Masterpieces by Beethoven and Brahms demonstrate the depth and power of chamber music.
Beethoven’s string quartets are journals of his restless experimentation. The ‘Razumovsky’ quartets were composed for a Russian Count, who was fortunate enough to receive some of Beethoven’s most radical music, a challenge to performers and listeners.
The second of the Razumovsky quartets is full of sudden shift of mood, strange excursions and mysterious silences. There’s a sense of a great inner drama playing out as Beethoven seeks to express the human condition.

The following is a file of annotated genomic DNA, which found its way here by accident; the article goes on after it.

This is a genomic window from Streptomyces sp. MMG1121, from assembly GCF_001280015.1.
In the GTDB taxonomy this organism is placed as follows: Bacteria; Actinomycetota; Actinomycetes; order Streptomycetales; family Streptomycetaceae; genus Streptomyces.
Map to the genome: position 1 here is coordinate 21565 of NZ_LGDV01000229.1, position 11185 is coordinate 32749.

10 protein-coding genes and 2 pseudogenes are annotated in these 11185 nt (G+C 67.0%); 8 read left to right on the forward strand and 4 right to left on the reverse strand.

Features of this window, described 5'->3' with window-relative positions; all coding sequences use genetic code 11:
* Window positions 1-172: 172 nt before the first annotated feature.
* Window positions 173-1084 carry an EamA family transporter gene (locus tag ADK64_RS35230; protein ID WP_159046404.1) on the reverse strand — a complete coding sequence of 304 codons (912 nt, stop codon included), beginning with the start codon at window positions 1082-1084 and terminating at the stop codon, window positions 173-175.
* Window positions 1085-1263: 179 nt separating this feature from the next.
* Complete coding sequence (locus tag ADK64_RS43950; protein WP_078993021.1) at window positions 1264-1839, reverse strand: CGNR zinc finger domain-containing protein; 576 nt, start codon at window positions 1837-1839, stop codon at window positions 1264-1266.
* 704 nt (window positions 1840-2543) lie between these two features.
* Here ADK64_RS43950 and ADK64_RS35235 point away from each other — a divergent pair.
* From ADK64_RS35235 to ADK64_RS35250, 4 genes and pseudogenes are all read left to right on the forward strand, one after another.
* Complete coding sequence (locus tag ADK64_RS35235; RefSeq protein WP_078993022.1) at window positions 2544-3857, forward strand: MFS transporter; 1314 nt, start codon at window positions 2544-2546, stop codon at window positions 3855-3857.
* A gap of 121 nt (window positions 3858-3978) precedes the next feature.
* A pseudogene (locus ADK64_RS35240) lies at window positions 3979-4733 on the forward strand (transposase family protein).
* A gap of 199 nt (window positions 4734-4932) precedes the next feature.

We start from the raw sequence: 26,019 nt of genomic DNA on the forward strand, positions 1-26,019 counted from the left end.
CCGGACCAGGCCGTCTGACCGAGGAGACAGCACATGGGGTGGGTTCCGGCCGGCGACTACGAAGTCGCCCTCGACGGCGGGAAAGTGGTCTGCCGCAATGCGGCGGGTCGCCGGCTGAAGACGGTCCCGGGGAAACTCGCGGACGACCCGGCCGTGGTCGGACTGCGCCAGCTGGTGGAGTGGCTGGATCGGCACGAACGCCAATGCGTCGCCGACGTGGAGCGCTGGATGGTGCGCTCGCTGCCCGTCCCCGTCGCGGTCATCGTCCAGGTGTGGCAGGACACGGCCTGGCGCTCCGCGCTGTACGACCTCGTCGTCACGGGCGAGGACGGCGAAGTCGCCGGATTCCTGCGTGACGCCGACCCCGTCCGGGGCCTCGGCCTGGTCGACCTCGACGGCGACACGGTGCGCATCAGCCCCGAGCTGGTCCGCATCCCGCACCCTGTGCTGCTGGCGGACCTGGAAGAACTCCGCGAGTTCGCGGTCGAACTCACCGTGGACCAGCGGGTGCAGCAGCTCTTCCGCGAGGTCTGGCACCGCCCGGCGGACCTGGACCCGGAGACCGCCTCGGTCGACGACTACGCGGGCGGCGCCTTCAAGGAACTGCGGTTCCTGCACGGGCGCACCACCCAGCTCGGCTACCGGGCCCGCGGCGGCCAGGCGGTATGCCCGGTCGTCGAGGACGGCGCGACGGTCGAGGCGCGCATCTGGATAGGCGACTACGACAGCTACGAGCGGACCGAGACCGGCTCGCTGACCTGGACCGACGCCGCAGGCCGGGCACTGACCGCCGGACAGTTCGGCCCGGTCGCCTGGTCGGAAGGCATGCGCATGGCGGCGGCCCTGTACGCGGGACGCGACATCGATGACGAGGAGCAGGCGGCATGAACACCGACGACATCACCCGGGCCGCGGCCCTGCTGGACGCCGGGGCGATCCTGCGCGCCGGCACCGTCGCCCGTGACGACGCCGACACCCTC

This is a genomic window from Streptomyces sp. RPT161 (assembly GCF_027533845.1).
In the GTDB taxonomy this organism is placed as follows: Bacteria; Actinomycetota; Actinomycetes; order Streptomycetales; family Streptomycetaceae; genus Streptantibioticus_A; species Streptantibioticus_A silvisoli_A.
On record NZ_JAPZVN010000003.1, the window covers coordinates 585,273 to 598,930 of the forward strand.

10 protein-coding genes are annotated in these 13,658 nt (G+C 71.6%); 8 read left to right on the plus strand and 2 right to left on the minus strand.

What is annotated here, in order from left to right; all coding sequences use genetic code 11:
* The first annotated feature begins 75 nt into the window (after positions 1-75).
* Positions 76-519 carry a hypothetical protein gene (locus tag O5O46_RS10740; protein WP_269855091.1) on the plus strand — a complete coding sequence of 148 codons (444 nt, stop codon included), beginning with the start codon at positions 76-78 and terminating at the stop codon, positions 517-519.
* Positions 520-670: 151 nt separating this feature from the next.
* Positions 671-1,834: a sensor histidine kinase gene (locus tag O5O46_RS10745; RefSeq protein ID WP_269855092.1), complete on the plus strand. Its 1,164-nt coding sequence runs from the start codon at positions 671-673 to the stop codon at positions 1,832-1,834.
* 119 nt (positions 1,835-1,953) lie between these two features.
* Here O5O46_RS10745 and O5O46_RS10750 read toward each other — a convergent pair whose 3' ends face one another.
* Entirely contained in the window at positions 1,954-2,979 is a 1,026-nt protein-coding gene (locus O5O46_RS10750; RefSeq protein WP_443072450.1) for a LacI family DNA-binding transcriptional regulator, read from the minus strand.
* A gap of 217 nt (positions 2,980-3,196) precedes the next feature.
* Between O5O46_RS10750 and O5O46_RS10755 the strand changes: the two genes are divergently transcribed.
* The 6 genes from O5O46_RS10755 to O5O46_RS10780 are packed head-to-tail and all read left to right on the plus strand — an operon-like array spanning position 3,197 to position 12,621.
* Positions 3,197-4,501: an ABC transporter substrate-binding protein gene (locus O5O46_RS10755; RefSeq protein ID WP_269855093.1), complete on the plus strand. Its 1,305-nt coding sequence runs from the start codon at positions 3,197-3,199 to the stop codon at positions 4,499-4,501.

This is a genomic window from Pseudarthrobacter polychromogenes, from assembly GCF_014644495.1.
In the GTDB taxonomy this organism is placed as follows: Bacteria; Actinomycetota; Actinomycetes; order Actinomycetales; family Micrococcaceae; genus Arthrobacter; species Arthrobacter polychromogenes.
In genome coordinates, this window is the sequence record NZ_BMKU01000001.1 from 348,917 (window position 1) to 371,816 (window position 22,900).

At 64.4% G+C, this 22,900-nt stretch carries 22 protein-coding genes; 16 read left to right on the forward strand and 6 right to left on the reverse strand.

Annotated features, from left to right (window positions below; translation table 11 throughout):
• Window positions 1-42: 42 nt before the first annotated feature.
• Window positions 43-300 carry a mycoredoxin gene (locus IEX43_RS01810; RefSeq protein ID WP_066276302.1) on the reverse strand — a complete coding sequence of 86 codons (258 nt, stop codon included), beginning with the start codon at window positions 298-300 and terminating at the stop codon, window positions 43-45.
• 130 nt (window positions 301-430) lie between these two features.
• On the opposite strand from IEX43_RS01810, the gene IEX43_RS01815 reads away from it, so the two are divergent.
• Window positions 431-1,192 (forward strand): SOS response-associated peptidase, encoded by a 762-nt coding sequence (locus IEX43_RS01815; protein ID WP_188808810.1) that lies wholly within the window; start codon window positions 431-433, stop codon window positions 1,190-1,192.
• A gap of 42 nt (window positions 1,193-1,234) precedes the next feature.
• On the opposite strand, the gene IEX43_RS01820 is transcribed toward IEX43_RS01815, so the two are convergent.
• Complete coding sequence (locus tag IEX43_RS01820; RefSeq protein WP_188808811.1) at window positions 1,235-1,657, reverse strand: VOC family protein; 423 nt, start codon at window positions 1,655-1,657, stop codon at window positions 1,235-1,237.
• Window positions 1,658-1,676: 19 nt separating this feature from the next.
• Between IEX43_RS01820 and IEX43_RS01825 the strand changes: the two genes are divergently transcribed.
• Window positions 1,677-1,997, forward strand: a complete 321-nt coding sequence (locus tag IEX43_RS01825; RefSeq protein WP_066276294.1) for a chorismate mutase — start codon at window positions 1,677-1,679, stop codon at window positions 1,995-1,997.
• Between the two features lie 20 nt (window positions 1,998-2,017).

The rapturous opening of Brahms’s String Quintet No.2 makes five musicians sound like 50. Invigorating and soaring, this is Brahms at his peak: rich in melody, and intricate yet spontaneous, rigorous but emotive.
This is music to revisit and contemplate for a lifetime.